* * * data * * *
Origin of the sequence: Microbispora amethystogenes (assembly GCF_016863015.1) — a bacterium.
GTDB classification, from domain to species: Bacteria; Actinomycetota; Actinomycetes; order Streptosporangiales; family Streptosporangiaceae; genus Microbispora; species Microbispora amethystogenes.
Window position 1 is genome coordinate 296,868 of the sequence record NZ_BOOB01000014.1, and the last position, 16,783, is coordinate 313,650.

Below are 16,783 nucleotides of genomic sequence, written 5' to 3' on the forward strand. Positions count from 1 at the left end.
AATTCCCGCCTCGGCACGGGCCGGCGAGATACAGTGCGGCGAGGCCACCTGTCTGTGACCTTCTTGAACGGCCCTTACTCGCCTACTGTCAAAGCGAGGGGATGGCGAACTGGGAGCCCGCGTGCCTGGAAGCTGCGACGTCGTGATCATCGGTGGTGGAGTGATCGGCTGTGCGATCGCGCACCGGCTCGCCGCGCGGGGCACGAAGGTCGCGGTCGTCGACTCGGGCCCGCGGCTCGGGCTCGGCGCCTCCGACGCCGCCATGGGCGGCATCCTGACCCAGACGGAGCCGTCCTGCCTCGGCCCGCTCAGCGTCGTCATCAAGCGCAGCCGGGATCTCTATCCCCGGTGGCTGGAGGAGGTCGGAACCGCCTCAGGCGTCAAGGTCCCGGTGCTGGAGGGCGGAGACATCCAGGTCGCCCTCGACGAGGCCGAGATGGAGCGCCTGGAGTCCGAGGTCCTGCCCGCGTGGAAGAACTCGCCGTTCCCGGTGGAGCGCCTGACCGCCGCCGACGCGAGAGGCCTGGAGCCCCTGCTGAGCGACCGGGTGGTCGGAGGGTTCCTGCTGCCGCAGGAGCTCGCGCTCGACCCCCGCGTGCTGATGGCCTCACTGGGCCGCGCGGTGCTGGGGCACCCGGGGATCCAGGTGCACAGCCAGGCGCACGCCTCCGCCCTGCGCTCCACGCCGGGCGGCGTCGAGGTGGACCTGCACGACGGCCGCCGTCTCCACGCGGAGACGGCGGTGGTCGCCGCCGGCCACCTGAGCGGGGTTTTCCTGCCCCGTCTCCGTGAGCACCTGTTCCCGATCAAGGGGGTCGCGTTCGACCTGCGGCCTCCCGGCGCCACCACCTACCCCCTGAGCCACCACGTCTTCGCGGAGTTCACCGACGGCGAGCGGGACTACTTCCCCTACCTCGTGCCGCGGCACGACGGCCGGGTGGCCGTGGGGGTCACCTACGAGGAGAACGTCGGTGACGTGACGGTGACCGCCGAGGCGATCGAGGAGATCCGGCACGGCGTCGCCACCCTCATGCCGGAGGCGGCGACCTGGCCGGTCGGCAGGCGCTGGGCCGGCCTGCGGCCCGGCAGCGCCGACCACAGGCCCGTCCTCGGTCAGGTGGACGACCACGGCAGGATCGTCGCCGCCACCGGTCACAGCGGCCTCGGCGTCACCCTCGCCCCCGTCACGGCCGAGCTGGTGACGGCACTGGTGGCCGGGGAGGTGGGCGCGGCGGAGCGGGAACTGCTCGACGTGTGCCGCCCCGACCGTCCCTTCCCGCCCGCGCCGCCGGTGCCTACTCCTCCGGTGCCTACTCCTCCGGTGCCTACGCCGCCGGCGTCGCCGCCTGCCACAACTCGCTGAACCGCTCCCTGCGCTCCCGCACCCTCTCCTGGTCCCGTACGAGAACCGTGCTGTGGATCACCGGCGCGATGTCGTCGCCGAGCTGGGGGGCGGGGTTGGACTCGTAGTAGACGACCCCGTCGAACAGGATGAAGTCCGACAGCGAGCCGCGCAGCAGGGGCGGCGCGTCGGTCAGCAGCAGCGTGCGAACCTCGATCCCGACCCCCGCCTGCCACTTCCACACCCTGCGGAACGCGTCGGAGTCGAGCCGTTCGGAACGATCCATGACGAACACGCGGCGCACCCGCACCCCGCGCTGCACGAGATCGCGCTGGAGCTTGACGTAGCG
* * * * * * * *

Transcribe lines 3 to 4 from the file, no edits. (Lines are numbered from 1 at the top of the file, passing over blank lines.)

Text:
Window position 1 is genome coordinate 296,868 of the sequence record NZ_BOOB01000014.1, and the last position, 16,783, is coordinate 313,650.

Below are 16,783 nucleotides of genomic sequence, written 5' to 3' on the forward strand. Positions count from 1 at the left end.